Intra-family loans allow high-net-worth parents to move assets out of their estate.

Even though interest rates are at historic lows, many banks have maintained the stringent lending criteria that prevailed after the subprime crisis broke. Bank loans are still hard to come by, especially for younger borrowers. In response, many young families have turned to their parents or others among older generations for intra-family loans.

One of the great aspects of the intra-family loan is that it’s not just a good deal for the recipient; there can be estate planning benefits for the lender as well. Here are some of the advantages to such an arrangement, as well as other things to keep in mind.

The rates can be very low.

The lender can set very favorable terms for the loan, although it’s not unlimited; there has to be at least minimal interest charged. The IRS publishes the minimum rates, called the Applicable Federal Rates (AFR) each month.

For February 2014, the annual rate for a short term loan (of three years or less) is 0.30 percent. The rate for a mid-term loan (between three and nine years) is 1.56 percent, and the rate for a long-term loan (longer than nine years) is 3.56 percent.

Those minimums allow the older generation to provide very favorable terms to the recipient of the loan. But be careful not to go under those limits. If the interest rate charged is less than the applicable AFR, the lender could be forced to recognize taxable interest income equal to the difference between the rate charged and the AFR, though they’re not actually receiving income. That difference will also be considered as a gift from the lender to the borrower.

There are potential estate benefits.

These loans allow high-net-worth parents to move assets out of their estate. While the repayment plan obviously moves that money back into the estate, remember that the loan doesn’t have to be for a home or college or anything specific. A father can pass along a five-year loan to his daughter to make an investment.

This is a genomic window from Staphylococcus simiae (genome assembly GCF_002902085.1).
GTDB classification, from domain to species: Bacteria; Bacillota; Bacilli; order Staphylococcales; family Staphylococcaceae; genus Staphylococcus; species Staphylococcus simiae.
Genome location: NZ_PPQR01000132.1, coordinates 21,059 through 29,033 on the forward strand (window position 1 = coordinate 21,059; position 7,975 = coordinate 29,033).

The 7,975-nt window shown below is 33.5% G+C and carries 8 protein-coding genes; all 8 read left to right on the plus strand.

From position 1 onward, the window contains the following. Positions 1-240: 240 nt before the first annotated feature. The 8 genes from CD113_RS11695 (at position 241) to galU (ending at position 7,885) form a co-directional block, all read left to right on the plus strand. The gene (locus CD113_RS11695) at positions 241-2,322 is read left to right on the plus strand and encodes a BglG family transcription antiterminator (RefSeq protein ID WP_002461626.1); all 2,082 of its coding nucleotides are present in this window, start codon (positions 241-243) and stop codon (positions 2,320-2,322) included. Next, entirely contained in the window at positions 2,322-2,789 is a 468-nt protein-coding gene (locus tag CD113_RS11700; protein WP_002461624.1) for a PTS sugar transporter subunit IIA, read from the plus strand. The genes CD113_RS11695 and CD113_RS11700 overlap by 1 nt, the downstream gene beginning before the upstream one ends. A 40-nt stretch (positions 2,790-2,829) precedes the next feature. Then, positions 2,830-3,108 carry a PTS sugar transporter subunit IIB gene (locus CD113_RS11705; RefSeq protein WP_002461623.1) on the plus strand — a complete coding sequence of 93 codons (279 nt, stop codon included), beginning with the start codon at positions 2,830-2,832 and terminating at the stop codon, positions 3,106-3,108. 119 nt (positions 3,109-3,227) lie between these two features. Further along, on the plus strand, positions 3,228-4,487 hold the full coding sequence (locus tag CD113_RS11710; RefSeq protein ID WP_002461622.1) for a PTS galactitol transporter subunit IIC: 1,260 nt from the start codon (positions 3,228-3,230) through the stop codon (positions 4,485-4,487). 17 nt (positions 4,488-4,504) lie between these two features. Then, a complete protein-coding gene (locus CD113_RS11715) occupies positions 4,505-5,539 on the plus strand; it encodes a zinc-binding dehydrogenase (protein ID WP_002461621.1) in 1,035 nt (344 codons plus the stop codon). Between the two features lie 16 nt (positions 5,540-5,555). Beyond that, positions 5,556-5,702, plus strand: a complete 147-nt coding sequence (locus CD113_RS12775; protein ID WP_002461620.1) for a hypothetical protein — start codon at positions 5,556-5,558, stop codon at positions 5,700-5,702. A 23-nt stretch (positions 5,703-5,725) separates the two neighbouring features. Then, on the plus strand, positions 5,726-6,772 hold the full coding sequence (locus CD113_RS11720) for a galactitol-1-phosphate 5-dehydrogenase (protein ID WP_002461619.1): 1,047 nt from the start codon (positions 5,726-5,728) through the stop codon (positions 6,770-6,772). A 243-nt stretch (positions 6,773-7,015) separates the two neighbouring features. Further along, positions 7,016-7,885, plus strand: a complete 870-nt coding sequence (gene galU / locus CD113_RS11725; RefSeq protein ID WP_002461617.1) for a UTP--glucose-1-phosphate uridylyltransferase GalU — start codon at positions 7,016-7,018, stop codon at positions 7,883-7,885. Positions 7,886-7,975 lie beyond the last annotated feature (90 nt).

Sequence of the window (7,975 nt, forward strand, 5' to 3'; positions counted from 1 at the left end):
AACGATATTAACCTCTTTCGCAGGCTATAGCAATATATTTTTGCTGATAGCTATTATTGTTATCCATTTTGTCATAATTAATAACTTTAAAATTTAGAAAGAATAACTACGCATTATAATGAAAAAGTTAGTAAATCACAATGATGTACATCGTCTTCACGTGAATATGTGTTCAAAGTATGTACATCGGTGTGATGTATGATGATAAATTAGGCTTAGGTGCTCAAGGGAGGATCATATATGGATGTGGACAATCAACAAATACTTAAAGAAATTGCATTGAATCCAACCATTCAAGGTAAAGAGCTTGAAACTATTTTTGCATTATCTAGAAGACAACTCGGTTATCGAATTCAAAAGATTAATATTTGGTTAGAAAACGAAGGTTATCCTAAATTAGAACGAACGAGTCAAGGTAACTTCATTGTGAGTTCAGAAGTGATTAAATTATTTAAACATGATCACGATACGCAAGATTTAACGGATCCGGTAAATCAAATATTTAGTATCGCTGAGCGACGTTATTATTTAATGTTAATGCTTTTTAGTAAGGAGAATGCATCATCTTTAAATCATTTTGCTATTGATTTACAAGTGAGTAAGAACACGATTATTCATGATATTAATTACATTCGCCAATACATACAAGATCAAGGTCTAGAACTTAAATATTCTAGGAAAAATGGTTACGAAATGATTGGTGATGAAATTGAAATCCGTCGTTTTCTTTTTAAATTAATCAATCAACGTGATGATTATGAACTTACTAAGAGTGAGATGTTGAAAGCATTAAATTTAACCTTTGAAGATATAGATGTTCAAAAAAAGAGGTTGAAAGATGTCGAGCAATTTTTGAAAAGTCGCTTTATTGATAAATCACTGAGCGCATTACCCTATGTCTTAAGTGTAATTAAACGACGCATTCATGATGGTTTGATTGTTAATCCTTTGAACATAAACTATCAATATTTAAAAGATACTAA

All the investment then has to do to make the loan pay off is exceed the 1.56 percent minimum annual interest rate. The appreciation will accumulate in the daughter’s estate rather than the father’s.

They can transfer interest in a family limited partnership that controls family investments.

Parents could sell the partnership interest in exchange for a promissory note. The interest in the partnership would be owned by the child or a trust, and the unpaid balance on the promissory note would be all that was left in the parents’ estate. As Jeffrey Hamilton of the Dallas law firm Jackson Walker has written, this strategy also effectively keeps the value of the transferred asset for estate purposes at its fair market value on the date of transfer. The interest may be deductible, just like a mortgage.

If the loan is used to purchase a home, and the loan is recorded as a lien against the property, just like a normal mortgage, the interest paid may be tax-deductible for the borrower.

Make sure you dot all the I’s and cross all the T’s.

If there isn’t extensive paperwork documenting all the particulars of the loan, including interest, schedule of payments, etc., the IRS may suspect it is nothing more than a gift. That is generally the default assumption when money changes hands between family members.

Be prepared to demonstrate that the loan is legitimate, and that repayments are being made regularly. This documentation can also help sort matters out if the lender should die before the full value of the loan has been repaid.

There may even be a tax break. In most cases, the interest paid to the lender is taxable. But if the loan is for less than $10,000, the lender is not required to declare the interest as income, unless the purpose of the loan was to buy an income-producing asset.

Resist the temptation to forgive the loan.

No matter how generous the lender ends up feeling, it’s usually a bad idea to write off the loan. There’s a special term applied to a loan that has been forgiven: a gift.

If the value of the remainder of the loan exceeds the current annual gift tax exclusion for the year in which it’s forgiven, the recipient will need to pay tax on the value of that gift.